Here is the first blog post where I discuss the talks I attended at the UKSTAR 2019 conference. This covers the first keynote by Angie Jones, and the Deep Dive session run by Anne-Marie Charrett.
Keynote 1 – The Reality of Testing in an Artificial World
This first keynote of the conference was given by the amazing Angie Jones. I confess, I’d already watched this talk once before at the STAREAST techwell conference last year. They make a selection of their talks available online to watch on demand for a few months after the event and this was one of the talks I chose to watch. Angie is such an engaging speaker that, even though I knew the story she was going to tell, I was still on the edge of my seat wondering what was going to happen next.
Angie challenges the misconception that an application doesn’t need testing because the “AI is doing it!”. She produces several examples where machine learning has gone wrong, which may indicate that the application was not tested adequately enough. This is especially worrying as there may come a point where AI is incorporated into applications where reliability is essential. For example, an application that predicts if a patient is likely to get cancer. Some applications are too important not to test so we cannot be relying on them just working.
So how do we test it? Angie walks us through the process she followed when testing an AI application for the first time.
- First she learnt how the application works. This is really important as AI will have no pre-determinable results. Therefore, we need to know how it got to this unknown result and test that the AI is calculating the result correctly.
- Second, we train the system to see if the outcome is correct. Using test automation, we generate large amounts of data. We then test the outcome and see if that matches what we expect to appear based on the data we fed into the system. We repeat this multiple times with different sets of training data to see if the outcome matches what we expect.
AI is all about calculating results that cannot be pre-determined. We should be tested the method for calculating that result, not the outcome itself. If we are putting all our faith in an AI application and relying on them to getting the correct result, how can we NOT test this? People often ask if AI is something to be feared. Without testing, the answer is yes AI is something that should be feared.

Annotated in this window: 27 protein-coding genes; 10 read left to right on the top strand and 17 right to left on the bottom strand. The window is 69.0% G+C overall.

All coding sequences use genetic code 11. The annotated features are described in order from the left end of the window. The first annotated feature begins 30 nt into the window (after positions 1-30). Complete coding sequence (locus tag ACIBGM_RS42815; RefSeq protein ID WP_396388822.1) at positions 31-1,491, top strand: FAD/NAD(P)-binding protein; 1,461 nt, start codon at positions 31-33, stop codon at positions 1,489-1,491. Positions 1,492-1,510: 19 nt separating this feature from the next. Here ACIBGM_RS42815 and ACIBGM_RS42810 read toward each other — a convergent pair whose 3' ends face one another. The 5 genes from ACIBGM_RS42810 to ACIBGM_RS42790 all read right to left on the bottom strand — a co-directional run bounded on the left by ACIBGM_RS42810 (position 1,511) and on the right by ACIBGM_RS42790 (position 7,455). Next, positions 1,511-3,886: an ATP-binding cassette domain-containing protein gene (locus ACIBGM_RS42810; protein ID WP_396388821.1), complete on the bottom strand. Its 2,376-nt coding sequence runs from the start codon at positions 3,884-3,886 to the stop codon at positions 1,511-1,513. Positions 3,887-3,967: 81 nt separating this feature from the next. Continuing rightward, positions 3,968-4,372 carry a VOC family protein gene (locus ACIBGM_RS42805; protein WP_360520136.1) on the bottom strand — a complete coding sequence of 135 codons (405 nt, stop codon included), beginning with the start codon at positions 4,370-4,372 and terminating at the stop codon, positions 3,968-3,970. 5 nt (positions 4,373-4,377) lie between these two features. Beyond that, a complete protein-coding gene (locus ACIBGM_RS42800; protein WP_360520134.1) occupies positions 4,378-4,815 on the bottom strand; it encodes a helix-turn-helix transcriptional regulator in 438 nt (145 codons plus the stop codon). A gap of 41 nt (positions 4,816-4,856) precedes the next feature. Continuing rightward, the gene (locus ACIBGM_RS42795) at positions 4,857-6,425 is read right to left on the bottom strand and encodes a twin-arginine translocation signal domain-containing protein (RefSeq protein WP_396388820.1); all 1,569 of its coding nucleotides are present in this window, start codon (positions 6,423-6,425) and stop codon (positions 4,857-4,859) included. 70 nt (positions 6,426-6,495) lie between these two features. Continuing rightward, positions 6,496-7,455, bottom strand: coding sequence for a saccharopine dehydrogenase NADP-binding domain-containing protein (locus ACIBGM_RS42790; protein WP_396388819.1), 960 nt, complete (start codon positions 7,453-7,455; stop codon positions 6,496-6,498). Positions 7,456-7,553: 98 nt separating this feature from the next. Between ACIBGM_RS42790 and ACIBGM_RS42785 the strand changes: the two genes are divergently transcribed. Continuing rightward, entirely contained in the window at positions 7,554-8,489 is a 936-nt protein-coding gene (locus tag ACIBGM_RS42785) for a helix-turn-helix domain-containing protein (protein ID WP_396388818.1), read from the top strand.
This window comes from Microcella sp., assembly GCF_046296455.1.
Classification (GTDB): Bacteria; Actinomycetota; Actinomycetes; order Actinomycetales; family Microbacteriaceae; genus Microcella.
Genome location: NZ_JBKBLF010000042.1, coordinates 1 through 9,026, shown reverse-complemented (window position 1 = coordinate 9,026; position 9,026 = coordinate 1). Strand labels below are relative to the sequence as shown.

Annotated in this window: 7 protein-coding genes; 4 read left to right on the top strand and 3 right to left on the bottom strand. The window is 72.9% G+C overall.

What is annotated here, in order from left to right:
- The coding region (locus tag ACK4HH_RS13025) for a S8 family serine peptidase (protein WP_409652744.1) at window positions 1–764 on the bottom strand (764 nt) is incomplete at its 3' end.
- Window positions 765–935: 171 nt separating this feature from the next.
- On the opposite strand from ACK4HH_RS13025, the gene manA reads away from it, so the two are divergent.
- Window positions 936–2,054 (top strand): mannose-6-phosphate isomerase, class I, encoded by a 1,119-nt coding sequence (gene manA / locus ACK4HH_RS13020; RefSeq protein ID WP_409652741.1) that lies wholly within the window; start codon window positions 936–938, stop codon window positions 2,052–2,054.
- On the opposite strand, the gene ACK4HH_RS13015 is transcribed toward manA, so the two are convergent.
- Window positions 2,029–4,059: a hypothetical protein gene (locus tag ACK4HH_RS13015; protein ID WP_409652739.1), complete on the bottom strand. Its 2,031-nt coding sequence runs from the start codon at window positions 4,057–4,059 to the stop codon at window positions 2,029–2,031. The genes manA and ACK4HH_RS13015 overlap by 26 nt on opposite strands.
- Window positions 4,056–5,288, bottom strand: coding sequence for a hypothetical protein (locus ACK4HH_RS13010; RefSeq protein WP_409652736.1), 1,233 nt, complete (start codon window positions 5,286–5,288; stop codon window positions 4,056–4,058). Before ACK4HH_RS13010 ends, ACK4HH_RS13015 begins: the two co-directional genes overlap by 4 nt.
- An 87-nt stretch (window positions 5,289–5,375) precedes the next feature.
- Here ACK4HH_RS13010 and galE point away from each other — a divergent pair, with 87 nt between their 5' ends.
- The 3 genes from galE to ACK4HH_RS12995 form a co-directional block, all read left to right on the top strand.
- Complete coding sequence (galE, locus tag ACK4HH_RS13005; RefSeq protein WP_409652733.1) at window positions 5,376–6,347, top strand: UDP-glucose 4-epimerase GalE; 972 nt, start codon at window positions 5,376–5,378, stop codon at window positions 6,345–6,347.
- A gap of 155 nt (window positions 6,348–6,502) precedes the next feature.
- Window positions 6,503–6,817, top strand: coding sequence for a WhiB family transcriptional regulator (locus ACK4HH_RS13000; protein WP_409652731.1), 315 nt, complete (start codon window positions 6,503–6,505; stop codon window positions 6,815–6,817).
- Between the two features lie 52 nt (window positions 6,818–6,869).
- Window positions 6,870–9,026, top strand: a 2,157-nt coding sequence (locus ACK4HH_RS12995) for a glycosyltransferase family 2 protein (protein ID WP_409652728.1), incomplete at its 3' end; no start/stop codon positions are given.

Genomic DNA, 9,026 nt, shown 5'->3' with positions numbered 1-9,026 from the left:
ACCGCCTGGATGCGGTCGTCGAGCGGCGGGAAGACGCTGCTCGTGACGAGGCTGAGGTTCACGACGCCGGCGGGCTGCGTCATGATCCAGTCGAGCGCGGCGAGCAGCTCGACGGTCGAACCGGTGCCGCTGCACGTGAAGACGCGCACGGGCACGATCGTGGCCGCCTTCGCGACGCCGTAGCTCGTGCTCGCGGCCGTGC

Deep Dive – API Exploratory Testing
When attending this conference, my main focus was on test automation. However, I also wanted to learn something new. I was attracted to this deep dive session because API testing is something I’ve not done much before and really think I should start doing. Also, with so much focus on test automation, it was nice to learn something new about exploratory testing for a change. After all, both are equally important.
This talk started by examining how the use of mind maps can encourage testers to take a more systematic approach when doing exploratory testing. She started with the GUI and then went on demonstrate how this same idea can be used to explore the API. She walked us through examples of tests that might be carried out.
This talk was especially useful for API testing novices as she taught us how basic API commands worked, and how they can be used to test the API layer within an application. It was very basic, but useful for getting us started. Exploratory testing is all about learning and gaining experience. It is an excellent testing method to use for learning more about the application being tested and API testing.
Having never attended a deep dive session, I didn’t know what to expect. I really enjoyed the interactivity of the session. Anne-Marie is very good at encouraging audience participation. We were encouraged to suggest tests to run. During each ‘test’, before actually revealing the outcome, she would ask the audience “Whats the hypothesis?” encouraging us to think and talk about what we’d expect the outcome to be.